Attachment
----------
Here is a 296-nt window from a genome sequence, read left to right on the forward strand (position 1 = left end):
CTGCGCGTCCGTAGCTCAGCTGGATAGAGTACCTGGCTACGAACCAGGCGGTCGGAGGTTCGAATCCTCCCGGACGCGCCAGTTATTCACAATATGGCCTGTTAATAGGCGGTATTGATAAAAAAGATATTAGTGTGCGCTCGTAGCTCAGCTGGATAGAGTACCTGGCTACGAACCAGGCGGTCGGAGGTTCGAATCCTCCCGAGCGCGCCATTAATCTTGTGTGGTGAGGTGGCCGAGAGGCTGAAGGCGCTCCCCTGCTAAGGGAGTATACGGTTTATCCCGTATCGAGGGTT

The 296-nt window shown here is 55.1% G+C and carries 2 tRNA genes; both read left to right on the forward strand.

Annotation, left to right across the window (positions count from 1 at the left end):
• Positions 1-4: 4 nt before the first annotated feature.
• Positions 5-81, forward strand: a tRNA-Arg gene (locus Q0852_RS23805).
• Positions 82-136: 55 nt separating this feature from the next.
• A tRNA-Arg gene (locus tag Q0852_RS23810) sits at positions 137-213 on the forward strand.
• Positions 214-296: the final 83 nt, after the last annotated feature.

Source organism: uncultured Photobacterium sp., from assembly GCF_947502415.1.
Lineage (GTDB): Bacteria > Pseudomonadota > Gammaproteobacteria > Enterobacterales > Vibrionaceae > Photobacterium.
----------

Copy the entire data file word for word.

Here is a 296-nt window from a genome sequence, read left to right on the forward strand (position 1 = left end):
CTGCGCGTCCGTAGCTCAGCTGGATAGAGTACCTGGCTACGAACCAGGCGGTCGGAGGTTCGAATCCTCCCGGACGCGCCAGTTATTCACAATATGGCCTGTTAATAGGCGGTATTGATAAAAAAGATATTAGTGTGCGCTCGTAGCTCAGCTGGATAGAGTACCTGGCTACGAACCAGGCGGTCGGAGGTTCGAATCCTCCCGAGCGCGCCATTAATCTTGTGTGGTGAGGTGGCCGAGAGGCTGAAGGCGCTCCCCTGCTAAGGGAGTATACGGTTTATCCCGTATCGAGGGTT

The 296-nt window shown here is 55.1% G+C and carries 2 tRNA genes; both read left to right on the forward strand.

Annotation, left to right across the window (positions count from 1 at the left end):
• Positions 1-4: 4 nt before the first annotated feature.
• Positions 5-81, forward strand: a tRNA-Arg gene (locus Q0852_RS23805).
• Positions 82-136: 55 nt separating this feature from the next.
• A tRNA-Arg gene (locus tag Q0852_RS23810) sits at positions 137-213 on the forward strand.
• Positions 214-296: the final 83 nt, after the last annotated feature.

Source organism: uncultured Photobacterium sp., from assembly GCF_947502415.1.
Lineage (GTDB): Bacteria > Pseudomonadota > Gammaproteobacteria > Enterobacterales > Vibrionaceae > Photobacterium.